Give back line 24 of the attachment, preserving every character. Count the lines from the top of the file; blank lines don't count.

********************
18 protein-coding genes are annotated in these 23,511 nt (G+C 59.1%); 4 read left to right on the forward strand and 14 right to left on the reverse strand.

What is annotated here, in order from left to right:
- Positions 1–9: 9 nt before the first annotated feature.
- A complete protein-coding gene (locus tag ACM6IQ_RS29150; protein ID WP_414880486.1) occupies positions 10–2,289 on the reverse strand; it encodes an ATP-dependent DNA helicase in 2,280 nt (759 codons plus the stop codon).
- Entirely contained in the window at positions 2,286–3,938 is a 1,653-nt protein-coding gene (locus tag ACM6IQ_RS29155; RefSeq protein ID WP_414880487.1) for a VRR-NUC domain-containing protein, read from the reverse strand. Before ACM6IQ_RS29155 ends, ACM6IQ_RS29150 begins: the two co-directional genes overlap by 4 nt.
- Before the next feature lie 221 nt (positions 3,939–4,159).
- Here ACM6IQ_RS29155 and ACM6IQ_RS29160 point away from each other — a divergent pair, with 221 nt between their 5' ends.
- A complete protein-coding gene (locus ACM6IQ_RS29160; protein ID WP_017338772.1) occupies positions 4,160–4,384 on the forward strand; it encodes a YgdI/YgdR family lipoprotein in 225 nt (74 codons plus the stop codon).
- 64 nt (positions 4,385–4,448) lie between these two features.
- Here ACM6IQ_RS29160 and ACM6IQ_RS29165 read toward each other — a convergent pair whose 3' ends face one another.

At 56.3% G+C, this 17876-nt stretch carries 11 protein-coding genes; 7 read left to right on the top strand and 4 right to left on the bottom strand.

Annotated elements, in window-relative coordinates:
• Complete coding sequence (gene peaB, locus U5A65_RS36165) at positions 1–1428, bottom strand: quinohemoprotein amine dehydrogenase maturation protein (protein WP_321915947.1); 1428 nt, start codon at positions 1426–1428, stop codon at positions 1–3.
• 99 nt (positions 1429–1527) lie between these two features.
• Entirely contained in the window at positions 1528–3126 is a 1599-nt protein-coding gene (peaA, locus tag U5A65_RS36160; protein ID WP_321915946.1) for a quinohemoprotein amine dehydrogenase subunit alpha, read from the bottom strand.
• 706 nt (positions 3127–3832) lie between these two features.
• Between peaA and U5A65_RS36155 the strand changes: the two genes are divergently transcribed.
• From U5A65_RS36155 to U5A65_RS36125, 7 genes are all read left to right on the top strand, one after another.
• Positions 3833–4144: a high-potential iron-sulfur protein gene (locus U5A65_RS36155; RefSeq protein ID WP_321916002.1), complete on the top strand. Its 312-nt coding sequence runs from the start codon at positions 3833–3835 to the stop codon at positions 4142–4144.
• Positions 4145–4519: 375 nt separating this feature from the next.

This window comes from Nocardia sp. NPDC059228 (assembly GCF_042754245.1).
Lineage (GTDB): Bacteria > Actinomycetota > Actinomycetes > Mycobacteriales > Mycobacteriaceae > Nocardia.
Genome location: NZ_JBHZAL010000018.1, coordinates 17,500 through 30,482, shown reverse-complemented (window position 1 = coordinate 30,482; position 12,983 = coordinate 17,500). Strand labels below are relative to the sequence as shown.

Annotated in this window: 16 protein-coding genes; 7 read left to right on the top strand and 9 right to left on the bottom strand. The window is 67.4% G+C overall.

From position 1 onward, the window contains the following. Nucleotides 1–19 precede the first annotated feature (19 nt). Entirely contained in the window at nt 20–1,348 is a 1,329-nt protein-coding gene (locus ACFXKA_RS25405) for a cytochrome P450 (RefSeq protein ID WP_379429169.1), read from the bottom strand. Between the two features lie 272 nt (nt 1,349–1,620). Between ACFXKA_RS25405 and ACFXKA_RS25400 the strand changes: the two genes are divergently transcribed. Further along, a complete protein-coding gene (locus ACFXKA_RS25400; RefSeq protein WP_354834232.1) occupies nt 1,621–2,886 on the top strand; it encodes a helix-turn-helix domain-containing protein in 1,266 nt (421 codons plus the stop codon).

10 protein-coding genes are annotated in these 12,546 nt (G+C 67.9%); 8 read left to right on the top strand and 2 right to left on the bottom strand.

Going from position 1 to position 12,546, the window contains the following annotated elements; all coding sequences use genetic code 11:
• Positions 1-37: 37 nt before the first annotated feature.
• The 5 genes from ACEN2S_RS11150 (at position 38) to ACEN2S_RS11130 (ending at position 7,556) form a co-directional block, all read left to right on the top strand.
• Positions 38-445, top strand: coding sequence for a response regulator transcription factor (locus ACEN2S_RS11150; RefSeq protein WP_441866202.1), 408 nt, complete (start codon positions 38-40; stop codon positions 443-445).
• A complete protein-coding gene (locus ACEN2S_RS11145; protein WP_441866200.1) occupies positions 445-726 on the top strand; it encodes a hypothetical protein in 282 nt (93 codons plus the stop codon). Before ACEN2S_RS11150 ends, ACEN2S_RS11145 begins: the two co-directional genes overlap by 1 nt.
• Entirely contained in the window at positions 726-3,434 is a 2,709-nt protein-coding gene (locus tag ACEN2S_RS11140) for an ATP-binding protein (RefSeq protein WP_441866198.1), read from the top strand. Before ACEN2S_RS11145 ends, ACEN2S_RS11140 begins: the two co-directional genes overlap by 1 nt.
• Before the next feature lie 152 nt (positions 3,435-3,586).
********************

Annotated in this window: 16 protein-coding genes; 7 read left to right on the top strand and 9 right to left on the bottom strand. The window is 67.4% G+C overall.